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A journey to Alaska

Whereas most British travellers to Alaska opt to arrive by cruise, we started our Alaska adventure from Anchorage, Alaska's largest city, home to 300,000 people and approximately 2000 moose.

Starting our journey on the Alaska Railroad heading South to Seward, we decided to travel in style in Gold Star Class with 360 degree views, elevated viewing platforms and all-inclusive dining. On route, we spotted two black bears, a moose and plenty of eagles as well as beautiful mountain views, which made it a perfect start to the trip.

In the pretty port town of Seward which is the gateway to Kenai Fjords National Park we met Exit Glacier Tours who fitted us with crampons for a glacier trek on Godwin Glacier. Accessed only by helicopter with 360 glacier mountain views and glimpses of Resurrection Bay below, the glacier offered exquisite ice formations including moulins, crevices and running ice water rivers where we learnt the basic techniques for walking on ice.

The next day, we went stand-up-paddle-boarding amongst icebergs and glaciers with Brendan and Chris from Liquid Adventures near Bear Glacier, the Harding Icefield's largest glacier. Starting with a 40 minute boat journey to reach the location, we passed porpoise and a humpback on route as well as puffins and plenty of Eagles. Once there we were surrounded by stillness and nature, the only noise coming from icebergs calving and the odd splash from our paddles.

After returning to Anchorage, we drove through incredible mountain scenery and past the Matanuska Glacier to Chitina where we took a small plane with Wrangell Air over the snow covered mountain tops to the fascinating town of McCarthy for our stay at Ma Johnson's Historic Hotel. Located just five miles from the former copper mine and working town of Kennecott, McCarthy popped up partly due to the prohibition of alcohol and women in Kennecott so where workers would come for 'wine, women and song'.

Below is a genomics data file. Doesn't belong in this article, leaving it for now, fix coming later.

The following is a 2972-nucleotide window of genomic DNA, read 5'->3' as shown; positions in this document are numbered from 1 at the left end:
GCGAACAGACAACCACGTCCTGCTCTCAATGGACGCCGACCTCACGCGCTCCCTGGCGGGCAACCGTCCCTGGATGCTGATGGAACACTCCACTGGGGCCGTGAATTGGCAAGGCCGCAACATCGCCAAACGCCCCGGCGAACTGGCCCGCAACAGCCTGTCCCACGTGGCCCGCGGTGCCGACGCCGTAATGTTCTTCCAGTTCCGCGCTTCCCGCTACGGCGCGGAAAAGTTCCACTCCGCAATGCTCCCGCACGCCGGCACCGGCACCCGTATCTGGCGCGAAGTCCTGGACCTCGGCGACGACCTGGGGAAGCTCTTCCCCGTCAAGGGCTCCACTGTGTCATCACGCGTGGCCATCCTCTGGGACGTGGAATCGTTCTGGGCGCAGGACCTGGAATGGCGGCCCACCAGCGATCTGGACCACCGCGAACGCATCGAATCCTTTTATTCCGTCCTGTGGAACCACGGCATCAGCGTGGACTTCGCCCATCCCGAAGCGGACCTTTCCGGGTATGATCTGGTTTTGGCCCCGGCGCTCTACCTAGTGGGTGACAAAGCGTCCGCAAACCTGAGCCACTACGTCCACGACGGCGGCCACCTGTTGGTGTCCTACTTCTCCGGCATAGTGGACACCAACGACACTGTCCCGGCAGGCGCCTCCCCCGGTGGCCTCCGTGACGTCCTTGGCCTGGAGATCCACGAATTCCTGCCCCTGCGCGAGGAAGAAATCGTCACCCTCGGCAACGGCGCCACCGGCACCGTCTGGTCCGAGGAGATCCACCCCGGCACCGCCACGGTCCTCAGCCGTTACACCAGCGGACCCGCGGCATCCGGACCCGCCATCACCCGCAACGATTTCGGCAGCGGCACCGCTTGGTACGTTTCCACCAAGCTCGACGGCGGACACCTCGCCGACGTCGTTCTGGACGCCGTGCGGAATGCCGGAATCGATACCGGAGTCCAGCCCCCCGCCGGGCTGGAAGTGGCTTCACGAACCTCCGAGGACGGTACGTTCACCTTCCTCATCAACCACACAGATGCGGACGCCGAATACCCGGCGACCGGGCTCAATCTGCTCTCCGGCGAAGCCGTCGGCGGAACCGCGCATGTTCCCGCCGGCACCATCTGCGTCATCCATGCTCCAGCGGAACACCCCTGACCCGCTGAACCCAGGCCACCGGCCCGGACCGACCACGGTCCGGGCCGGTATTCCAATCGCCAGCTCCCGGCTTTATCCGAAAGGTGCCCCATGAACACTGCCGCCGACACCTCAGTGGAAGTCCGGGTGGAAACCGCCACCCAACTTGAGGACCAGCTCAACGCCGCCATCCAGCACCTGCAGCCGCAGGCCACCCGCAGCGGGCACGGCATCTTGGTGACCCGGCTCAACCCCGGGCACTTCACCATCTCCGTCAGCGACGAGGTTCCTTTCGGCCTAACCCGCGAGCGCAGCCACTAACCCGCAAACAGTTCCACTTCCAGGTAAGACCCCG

Kennecott itself is an extraordinary relic from Alaska's past, telling stories of exploration, westward expansion and the lives of the people who took on the challenge of living and working there. The wild remoteness of Kennecott and the wonderfully preserved wooden power house balanced precariously on a mountain edge make it a fascinating place.

From Kennecott, we hiked to Root Glacier just a few miles away where we explored ice formations and blue water pools with local tour company St Elias Mountain Guides.

The final part of our trip was spent in Anchorage where we visited the Alaska Native Heritage Centre and the fantastic Anchorage Museum, currently displaying 'Arctic Ambitions; Captain Cook and the Northwest Passage', focusing on Cook's journeys in the northeast Pacific in 1778 and 1779.

On our final day, the sun was shining so we took a walk along the Tony Knowles coastal path in Anchorage and a flight-seeing excursion with Rusts Flying Company to Mount McKinley, North America's highest peak. Passing over basecamp where climbers below were attempting to reach McKinley's summit, the trip was a dramatic way of capturing the vastness of Denali National Park and the perfect finale for our Alaska adventure.


Images from left to right:

1. Abriendo Mentes, Costa Rica, Copyright
2. Nuevas Esperanzas, Nicaragua 
3. Vidarte Space, Brazil